Words by Samuel McDonough
This was a fifty-minute show featuring at least forty characters, with no props, performed by one man, watched by the writer blurrily, through tears of laughter.
Almost every year I see my favourite show of The Fringe Festival by accident. I had just seen an earlier show that was a little underwhelming when I was invited to see Zach Zucker by friends. It was a school night, and we were past the halfway mark of the festival. The late nights were causing cumulative exhaustion, and, to be honest, I kind of just wanted to go to bed. After some convincing, and with more than a little reluctance, I agreed. I made my way from the Garden to The Producer’s, met my friends, collected my raffle ticket, and made my way up the stairs.
Zach is already there, of course. He’s been expecting you. He’s dressed as a bird and perched on one leg. He watches the audience of approximately twenty-five take their seat, one by one. His mouth is agate, as though ready to squawk at any moment. Once everyone has taken their seats, he points to the back of the room. You turn, look back and there he is closer. He attempts it again, though you’ve learned from last time and are more hesitant. He persists and eventually you turn. This continues until he is sitting on the lap of a man in the front row. He stands up and announces that he will now begin the show to his sound technician. He goes “back-stage” and changes out of the bird costume. The show, of course, had already begun.
This is deconstructed, fourth-wall shattering clown theatre at its very best. Zach studied at the Gaulier School of Clowning, and how enjoyable it is to watch a professional execution of a craft, trained in and worked at for years. You wouldn’t think announcing yourself as "Theatre Man”, and then “Theatre Man Two” in a slightly different tone, until you eventually get to “Theatre Man Number Twenty-Four” would have the audience gasping for air as they try to break from sustained and bellowing laughter. But it did. It is with total fearlessness that Zach pierces the audience’s preconceived notion of what they think is funny, and takes them with him to places of humour they might have never experienced.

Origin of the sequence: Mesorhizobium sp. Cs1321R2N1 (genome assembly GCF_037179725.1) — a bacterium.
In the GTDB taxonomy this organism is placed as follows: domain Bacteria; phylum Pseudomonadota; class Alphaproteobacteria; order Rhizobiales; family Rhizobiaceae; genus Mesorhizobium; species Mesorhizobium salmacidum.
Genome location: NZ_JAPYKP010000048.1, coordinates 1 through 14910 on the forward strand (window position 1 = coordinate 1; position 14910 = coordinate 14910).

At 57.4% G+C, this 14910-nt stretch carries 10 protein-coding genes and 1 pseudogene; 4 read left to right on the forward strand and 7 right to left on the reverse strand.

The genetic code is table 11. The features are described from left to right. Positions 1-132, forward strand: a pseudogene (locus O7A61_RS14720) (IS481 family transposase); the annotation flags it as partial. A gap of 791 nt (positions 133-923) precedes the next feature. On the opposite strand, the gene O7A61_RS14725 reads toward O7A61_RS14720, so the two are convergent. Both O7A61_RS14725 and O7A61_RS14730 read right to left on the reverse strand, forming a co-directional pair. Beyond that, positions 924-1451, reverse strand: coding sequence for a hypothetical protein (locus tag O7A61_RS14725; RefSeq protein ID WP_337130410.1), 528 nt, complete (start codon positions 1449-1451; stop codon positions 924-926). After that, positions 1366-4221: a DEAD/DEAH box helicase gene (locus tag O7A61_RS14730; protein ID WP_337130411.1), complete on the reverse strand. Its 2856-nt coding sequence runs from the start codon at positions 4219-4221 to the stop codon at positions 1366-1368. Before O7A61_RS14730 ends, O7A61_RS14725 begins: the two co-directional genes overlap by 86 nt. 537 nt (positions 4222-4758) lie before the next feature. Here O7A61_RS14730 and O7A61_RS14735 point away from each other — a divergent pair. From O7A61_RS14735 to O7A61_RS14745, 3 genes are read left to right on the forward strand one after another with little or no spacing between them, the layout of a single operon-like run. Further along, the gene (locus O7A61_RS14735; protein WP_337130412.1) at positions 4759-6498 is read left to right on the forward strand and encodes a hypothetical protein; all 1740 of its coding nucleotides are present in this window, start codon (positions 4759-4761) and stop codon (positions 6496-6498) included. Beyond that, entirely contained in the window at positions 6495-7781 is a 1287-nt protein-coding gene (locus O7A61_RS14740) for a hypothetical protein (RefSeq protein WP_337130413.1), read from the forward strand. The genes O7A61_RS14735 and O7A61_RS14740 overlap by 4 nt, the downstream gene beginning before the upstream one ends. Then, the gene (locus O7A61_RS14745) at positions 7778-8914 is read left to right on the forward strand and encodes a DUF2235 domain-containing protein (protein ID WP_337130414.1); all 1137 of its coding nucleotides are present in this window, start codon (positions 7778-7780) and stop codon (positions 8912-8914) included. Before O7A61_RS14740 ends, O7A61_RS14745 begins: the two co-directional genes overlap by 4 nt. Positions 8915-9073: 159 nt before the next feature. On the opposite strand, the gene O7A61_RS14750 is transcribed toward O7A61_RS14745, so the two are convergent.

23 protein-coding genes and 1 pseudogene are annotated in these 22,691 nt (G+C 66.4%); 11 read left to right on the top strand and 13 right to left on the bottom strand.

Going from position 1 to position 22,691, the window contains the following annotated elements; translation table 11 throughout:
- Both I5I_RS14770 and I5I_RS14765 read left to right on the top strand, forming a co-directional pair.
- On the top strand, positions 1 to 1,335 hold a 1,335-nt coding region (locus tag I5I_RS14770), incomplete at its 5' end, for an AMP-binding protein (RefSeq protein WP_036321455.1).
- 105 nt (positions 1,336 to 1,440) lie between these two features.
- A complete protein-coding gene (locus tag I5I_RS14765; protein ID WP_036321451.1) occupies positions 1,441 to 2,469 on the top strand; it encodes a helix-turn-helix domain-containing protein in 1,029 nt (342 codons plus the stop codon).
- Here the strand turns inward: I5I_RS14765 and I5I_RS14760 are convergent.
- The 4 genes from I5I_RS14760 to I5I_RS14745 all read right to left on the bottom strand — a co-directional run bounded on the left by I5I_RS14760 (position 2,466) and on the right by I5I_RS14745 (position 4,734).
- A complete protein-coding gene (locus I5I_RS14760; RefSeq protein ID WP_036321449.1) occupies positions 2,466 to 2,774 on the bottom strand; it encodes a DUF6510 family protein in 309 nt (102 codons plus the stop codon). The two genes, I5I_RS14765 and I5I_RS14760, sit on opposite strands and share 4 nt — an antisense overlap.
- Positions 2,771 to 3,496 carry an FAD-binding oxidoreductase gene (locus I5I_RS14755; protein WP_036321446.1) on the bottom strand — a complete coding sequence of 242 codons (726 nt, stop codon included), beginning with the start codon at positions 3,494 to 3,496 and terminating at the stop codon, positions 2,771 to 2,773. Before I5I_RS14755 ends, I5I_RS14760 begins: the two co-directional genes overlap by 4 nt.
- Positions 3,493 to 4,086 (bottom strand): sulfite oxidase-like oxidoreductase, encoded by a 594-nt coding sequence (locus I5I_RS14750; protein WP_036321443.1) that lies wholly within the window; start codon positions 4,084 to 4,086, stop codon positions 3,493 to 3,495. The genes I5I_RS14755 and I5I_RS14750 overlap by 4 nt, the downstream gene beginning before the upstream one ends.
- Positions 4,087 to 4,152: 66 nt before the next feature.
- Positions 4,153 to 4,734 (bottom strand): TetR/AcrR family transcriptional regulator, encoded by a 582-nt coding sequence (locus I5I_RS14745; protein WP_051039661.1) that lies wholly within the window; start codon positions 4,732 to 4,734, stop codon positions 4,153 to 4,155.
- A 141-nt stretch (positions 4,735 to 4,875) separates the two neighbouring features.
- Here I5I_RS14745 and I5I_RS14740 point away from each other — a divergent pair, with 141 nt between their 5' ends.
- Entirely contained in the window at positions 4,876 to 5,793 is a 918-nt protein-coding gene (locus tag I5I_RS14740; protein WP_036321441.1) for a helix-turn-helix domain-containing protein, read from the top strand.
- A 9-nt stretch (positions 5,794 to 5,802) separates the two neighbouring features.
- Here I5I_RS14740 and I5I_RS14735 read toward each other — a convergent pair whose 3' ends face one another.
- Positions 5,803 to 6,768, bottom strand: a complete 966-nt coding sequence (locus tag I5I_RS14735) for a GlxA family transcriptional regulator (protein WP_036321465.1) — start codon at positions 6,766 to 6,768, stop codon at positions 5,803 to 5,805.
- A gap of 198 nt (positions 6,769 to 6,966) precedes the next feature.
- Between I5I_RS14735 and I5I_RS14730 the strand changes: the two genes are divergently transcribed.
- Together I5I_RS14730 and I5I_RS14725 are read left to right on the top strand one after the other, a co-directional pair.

The audience is key to his show. The first portion of the show is clearly, in hindsight, designed to establish trust between him and those opposite. He is constantly engaging them, asking them questions, inviting them to hold things he’s mimed into existence, even giving them the power to have bits end. At one point he jiggles his body toward the audience, seemingly without control, complaining of broken bones. He does this for almost five minutes and tells us that it won’t end until somebody signs his ‘cast’. Somebody eventually does and he stops. Of course our power, like everything in this show, only exists in his imagination, and he starts jiggling again.
To execute a show of this nature well you must have a good understanding of the human psyche. At one point he is a kite, whose string is being held by a member of the front row. He gets stuck in a tree, and won’t come out until somebody spanks him. The audience member dutifully gets up to spank Zach, and in that moment, he skillful positions himself into the newly empty chair. He now holds the string, and the audience member now blows in the wind. This really is the coup de gras for the audience. He has successfully broken them down and taken them with him into his wonderful, ridiculous imagination. He has them literally, in a mime sort of way, in the palm of his hand, blowing in the wind.
Not since Dr Brown’s (Phil Burgers) wordless show Befrdfgth five years ago have I had such a deep emotional reaction to comedic theatre.
A must see. Zach Zucker: Human Person is showing until March 19 at The Producer's Hotel.